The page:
When I re-added my online profiles earlier this year, I was adamant that I wanted a totally sober suitor. The thought of dating someone who drank alcohol freaked me out. I was scared in case they got too drunk or if I was tempted to drink or if they smelt of alcohol. Basically overthinking everything as per usual.
But as time ticked on, I realised that I was probably being unreasonable in my demands. I mean, not everyone drinks to get hammered (like me) plus I had already proven I had an element of self-control & probably wouldn’t be tempted by most ‘manly’ drinks anyway.
So last week, I embarked on a date in an actual pub. Where they serve actual alcohol. With a date who was drinking beer. And, surprisingly, it wasn’t so bad. He didn’t get drunk & I didn’t feel tempted & I couldn’t smell it. In fact of all the things I’d unnecessarily worried about didn’t come true.
Following the successful first date, we decided to meet up again & I invited said date round for dinner. This was where it got interesting (not like that naughty people) because despite knowing I didn’t drink, he brought a bottle of my favourite red (Malbec) round for himself & a bottle of sparkling water for me. I have to admit that it was a bit of a shock. I hadn’t really thought about someone bringing alcohol into my flat or how I would feel about it. I also had forgotten the wine ‘ritual’ & about my dusty wine glasses & the whole thing felt very alien. But you know what, after the initial weirdness, it wasn’t so bad. I don’t drink & that’s a fact & that was enough for me.
Unfortunately, I fear this Strong Sober Sister was a little too much for said date & after date 4, I wearily climbed back onto my shelf & kickstarted the search for Mr Right. Again. Except this time I am happy if he likes a tipple or three as I know I’m more than happy on sparkling water.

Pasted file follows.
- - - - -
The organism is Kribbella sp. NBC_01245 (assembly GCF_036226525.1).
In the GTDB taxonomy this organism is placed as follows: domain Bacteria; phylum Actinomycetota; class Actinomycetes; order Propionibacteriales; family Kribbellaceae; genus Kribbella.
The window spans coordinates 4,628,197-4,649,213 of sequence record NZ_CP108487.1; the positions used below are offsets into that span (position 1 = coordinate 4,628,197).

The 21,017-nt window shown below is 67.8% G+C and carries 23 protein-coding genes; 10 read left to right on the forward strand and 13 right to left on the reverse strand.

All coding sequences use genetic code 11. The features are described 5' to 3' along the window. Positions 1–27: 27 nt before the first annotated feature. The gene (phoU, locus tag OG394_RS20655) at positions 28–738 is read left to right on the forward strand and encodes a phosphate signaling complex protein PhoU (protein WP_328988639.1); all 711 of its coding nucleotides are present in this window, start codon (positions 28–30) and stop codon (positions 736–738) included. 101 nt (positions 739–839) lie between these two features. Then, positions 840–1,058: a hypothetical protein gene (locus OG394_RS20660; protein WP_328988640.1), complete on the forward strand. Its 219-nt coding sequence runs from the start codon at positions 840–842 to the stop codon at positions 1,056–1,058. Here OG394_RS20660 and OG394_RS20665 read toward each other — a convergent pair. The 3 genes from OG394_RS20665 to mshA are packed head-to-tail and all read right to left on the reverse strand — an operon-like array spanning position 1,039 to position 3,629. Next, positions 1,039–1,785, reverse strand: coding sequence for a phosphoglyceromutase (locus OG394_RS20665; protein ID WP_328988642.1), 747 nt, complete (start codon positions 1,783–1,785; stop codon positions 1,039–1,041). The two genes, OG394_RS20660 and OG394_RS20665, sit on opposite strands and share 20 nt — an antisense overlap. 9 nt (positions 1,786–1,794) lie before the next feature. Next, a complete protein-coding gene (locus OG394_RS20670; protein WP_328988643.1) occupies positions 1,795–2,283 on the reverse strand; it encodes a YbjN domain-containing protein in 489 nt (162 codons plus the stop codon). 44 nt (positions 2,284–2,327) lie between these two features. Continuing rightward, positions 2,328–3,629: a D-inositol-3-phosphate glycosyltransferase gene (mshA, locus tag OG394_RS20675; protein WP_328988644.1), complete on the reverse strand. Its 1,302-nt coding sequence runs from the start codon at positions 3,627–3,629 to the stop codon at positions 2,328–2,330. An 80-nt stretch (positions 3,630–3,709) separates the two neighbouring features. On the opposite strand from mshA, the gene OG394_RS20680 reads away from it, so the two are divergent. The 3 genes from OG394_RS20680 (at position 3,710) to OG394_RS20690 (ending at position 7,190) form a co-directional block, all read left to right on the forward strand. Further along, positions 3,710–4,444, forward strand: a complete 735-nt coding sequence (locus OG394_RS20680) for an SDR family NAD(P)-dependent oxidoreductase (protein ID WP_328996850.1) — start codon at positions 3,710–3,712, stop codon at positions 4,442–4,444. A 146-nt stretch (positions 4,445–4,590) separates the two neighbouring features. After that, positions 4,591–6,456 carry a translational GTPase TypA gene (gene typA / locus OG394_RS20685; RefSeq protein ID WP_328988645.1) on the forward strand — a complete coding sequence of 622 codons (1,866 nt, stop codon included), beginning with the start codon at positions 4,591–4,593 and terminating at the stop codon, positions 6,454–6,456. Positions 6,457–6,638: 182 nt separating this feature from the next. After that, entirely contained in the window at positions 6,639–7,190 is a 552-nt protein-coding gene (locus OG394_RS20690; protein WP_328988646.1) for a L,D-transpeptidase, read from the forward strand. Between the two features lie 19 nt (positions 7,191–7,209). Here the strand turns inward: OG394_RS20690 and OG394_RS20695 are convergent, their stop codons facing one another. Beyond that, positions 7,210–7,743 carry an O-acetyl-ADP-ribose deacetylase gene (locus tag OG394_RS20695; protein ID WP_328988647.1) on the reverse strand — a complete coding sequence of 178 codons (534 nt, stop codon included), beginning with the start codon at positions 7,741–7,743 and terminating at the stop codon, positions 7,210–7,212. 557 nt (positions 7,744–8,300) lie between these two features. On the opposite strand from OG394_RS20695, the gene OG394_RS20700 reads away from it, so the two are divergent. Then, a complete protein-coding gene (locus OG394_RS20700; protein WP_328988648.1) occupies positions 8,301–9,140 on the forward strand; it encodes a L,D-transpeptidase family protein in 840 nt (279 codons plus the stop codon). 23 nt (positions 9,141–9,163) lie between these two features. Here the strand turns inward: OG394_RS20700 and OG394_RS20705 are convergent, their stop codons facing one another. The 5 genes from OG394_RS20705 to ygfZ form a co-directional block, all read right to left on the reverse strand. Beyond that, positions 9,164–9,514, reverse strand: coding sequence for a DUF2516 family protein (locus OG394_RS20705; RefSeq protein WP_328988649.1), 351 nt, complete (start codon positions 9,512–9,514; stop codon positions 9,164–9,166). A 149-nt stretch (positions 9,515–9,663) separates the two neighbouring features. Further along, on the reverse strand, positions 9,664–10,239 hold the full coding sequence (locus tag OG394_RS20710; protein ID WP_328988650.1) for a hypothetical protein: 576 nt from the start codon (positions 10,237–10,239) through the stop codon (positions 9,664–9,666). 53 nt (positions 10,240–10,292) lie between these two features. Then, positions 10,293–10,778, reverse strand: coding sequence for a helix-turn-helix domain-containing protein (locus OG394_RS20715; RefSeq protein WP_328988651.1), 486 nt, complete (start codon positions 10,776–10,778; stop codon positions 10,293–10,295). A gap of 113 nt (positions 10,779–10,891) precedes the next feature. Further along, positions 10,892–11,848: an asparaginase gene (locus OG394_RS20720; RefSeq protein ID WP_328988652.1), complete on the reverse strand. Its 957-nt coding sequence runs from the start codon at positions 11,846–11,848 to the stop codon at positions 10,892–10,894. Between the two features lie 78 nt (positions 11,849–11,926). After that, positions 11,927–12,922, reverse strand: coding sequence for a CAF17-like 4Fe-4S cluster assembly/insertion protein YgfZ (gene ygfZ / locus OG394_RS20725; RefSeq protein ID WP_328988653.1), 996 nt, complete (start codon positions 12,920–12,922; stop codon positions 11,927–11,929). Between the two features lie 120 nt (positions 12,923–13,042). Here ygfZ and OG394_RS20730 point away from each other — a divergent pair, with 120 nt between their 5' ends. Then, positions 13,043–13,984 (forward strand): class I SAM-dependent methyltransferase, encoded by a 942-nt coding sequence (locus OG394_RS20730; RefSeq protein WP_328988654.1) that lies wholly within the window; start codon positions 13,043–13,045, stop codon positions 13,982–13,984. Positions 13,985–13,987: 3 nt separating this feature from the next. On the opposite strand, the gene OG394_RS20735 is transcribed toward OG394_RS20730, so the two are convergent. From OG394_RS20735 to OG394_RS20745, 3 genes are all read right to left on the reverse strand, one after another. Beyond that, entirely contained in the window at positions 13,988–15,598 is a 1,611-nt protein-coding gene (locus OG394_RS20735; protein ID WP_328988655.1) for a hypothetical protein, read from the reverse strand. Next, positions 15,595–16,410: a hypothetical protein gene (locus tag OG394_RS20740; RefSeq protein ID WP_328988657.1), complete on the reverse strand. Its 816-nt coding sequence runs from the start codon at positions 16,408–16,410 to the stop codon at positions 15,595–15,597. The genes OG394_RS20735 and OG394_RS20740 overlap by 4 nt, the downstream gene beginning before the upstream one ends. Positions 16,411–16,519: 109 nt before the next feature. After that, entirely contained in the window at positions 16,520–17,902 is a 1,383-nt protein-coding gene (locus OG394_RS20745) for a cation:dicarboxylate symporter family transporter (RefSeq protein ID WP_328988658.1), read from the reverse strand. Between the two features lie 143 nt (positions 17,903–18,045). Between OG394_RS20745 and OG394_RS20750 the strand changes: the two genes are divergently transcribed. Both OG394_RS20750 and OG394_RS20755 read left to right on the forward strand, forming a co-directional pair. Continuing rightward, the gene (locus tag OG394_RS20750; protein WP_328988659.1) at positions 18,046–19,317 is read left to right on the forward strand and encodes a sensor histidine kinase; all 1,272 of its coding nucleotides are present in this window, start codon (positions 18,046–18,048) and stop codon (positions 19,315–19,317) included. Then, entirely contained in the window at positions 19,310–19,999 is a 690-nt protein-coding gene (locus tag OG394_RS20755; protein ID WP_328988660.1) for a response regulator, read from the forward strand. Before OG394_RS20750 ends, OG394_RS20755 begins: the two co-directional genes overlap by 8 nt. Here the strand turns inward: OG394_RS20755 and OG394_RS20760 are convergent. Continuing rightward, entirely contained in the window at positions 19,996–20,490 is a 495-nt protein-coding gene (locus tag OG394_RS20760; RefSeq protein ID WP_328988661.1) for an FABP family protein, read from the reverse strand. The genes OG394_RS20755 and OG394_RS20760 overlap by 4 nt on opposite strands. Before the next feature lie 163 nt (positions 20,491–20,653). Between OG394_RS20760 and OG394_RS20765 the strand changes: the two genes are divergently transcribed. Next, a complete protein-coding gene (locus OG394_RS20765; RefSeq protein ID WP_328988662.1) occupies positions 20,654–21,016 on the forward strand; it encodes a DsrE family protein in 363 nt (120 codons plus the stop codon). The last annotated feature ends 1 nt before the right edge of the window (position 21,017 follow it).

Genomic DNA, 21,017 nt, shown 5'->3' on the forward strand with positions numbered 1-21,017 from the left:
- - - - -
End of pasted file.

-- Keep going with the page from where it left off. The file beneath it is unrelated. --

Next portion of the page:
A year ago tomorrow, I set off on my final drinking holiday ever. In one word, it (I) was carnage.
Of course, I didn’t know it was my last drinking holiday ever but it certainly contributed to my eventual abstinence of the poison ruining my life
The first part of the holiday was with 3 close girlfriends & started, as always, with a large glass of rose at the airport before 9am. Start as you mean to go on eh?! The thought now makes me shudder but at the time it was my own personal tradition & made me feel like the holiday had truly begun.
The hotel I stayed at in Majorca was a firm favourite. I’d been many times before as it’s selling points were that it was for adults only, served gin in a glass the size of a fishbowl & served Prosecco for breakfast. Not that I managed the Prosecco most mornings as was too hideously hungover, but the option was there nonetheless.
On day 2, I got totally into the ‘spirit’ of the holiday, ordering buckets of gin from the bar by the pool. My favourite gin was Hendricks, not a cheap option, and it was going down swimmingly. Too swimmingly in fact. I was proper drunk by late afternoon & handing over Euros like it was Monopoly money. In fact, that afternoon & evening, I handed over nearly all the money I’d exchanged in the U.K, approx 250 Euros, all on gin & a one lowly bowl of pasta, to line my stomach of course.